U-20, under Walther Schwieger, departed on patrol with specific orders to proceed up the North Sea, around Scotland, and down to the Mersey bar, a sandbank which restricted access to the estuary and the Port of Liverpool. When ships arrived at Liverpool they had to wait until high tide to enter the port, and many Captains altered their speed accordingly as they entered the approaches, to ensure they arrived at a time they could enter the Mersey without having to wait. SM U-20 was to sit outside the bar, where as ships slowed to begin their journey up the river he would have easy pickings with his torpedoes.
After he was underway, he received orders directing him to the south across the Irish Sea to the southern approaches of the British Channel. The radio messages sent to U-20 were intercepted and decoded by the Admiralty, in an area which Churchill had dubbed Room 40. The British were aware of the original mission of the submarine and the German decision to reposition to an area which would be traversed by the liners, including Arabic and Lusitania, but the warnings sent to the ships were limited to vague reports of submarine activity. Why more specific warnings were not sent, nor escorts provided, remains a mystery.
23. The Bryce Report followed the Lusitania disaster by a few days
The Committee on Alleged German Outrages issued its report, generally known as the Bryce Report, on May 12, 1915, less than a week after the Lusitania sinking. It displaced the latter from the front pages of newspapers in the United States. The Bryce report was allegedly based on depositions which were first-hand accounts from witnesses to German atrocities in Belgium and France. One finding was, “That there were in many parts of Belgium deliberate and systematically organized massacres of the civil population, accompanied by many isolated murders and other outrages.” It accused the Germans of using civilians as human shields, systematic looting and pillaging, and the officers of the German Army of being complicit.
By the end of May, every newspaper in New York had reprinted the report. The British Propaganda Bureau shipped over 40,000 copies to the United States for distribution. Following the war, the depositions upon which the report had been based could not be found. The authors of the report, the committee, had based it (allegedly) entirely on the depositions, it had not actually questioned any of the supposed witnesses. In 1942 the depositions were located, but before they could be examined independently, they were destroyed, allegedly by a German rocket. The Bryce Report is now broadly dismissed as a piece of wartime propaganda, without basis of fact.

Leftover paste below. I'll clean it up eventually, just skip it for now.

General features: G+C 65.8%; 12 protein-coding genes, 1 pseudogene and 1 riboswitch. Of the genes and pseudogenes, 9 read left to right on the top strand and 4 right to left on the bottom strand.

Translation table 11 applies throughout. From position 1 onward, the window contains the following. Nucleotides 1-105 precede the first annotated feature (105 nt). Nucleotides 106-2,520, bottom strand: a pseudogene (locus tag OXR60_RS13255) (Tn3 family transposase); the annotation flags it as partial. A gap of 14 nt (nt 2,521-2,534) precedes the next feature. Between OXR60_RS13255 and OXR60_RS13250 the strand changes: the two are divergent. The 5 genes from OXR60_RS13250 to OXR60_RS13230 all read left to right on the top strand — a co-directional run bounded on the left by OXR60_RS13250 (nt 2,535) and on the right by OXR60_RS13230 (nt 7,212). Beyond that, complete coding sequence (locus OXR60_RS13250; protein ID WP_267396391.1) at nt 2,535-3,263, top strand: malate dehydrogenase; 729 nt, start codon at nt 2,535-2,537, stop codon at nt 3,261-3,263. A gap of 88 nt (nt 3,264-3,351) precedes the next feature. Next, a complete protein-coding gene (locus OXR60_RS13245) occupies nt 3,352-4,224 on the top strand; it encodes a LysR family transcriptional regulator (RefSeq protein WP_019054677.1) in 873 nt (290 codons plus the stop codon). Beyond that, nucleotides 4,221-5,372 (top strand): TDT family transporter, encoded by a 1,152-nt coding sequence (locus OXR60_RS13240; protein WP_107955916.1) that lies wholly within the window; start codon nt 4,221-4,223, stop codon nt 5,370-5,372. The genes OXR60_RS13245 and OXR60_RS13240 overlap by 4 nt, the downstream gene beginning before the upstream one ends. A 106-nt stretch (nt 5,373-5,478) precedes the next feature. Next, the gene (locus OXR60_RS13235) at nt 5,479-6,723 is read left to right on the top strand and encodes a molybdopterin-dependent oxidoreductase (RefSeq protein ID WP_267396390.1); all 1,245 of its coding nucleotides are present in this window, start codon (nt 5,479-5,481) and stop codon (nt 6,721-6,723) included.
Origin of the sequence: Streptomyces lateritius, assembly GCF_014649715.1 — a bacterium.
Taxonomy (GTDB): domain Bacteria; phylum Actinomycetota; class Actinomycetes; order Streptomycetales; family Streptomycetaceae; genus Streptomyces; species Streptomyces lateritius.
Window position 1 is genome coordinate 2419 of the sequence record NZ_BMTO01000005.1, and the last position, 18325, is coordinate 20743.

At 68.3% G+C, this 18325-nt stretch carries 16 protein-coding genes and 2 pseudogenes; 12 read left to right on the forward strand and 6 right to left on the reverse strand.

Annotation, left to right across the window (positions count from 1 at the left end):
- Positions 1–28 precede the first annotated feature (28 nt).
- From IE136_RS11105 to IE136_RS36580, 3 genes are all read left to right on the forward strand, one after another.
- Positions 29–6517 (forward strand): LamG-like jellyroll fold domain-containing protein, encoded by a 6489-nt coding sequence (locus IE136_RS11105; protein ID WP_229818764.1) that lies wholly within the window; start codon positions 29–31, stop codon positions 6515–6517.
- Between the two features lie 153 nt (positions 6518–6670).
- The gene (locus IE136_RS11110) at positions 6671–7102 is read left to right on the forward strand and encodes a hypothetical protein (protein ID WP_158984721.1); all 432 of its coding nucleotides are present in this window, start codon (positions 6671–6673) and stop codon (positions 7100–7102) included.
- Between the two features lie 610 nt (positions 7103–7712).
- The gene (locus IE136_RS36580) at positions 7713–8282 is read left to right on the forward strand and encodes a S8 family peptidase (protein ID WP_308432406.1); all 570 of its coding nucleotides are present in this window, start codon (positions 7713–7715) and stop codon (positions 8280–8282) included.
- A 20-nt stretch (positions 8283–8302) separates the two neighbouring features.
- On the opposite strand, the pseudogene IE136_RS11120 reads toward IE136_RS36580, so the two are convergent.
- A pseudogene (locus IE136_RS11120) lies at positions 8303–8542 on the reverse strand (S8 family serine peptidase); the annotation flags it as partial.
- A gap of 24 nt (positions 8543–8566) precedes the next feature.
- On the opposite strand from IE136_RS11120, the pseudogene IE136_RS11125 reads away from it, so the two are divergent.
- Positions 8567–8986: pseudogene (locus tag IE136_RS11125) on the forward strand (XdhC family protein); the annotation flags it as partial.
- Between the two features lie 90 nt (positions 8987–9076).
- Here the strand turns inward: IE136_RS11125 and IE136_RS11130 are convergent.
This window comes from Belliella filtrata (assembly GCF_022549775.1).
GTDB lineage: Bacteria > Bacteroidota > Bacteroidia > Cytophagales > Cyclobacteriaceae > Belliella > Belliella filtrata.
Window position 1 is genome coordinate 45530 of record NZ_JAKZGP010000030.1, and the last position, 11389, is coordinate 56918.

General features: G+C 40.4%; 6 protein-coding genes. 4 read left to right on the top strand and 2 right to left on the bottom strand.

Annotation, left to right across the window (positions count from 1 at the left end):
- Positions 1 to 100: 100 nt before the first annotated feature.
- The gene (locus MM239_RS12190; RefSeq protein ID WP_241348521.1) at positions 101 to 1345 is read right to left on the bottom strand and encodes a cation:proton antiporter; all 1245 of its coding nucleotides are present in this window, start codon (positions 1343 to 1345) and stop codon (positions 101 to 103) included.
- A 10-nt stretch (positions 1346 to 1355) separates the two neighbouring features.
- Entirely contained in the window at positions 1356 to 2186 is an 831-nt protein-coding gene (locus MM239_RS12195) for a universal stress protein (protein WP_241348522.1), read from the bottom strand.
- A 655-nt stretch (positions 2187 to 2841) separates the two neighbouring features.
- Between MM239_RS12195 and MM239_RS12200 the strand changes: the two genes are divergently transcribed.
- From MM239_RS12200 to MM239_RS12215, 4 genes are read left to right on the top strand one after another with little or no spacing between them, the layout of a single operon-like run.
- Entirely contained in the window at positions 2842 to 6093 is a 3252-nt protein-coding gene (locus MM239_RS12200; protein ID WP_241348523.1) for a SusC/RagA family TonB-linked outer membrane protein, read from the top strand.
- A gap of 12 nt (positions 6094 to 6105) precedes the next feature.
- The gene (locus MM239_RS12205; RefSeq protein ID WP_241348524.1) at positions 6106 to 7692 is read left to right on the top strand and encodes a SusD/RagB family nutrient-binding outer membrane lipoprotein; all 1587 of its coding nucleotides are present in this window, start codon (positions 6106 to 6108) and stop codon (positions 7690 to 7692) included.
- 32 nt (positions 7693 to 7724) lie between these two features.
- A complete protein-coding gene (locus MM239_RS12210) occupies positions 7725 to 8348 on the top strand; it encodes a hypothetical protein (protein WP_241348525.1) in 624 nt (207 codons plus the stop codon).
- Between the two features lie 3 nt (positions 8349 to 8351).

24. The Germans returned to unrestricted submarine warfare in 1917
Britain’s naval blockade continued after the sinking of Lusitania, and among the items, it listed as contraband were foodstuffs. International law did not support the British view, but neutral nations – including the United States – were prevented from shipping food to Germany and its allies. Protests over the British position were drowned out in the United States by those desirous of war with Germany and the British propaganda, which grew in intensity following the loss of Lusitania and the Bryce Report. The voices calling for peace negotiations in Europe, and denouncing British violations of international law, were not heard over the cries for war.
When the Germans returned to the policy of unrestricted submarine warfare in February 1917, the event combined with the Zimmerman telegram caused America to enter the war on the side of the Allies. American destroyers joined with the Royal Navy to suppress the U-Boat campaign for the rest of the war. By then most of the public had all but forgotten Lusitania and Arabic, and their sinking by the Germans. It was necessary to remind them, as Americans went to war to end all wars, of the inhumanity of the enemy they would encounter over there. American propaganda throughout the war followed the example of the British.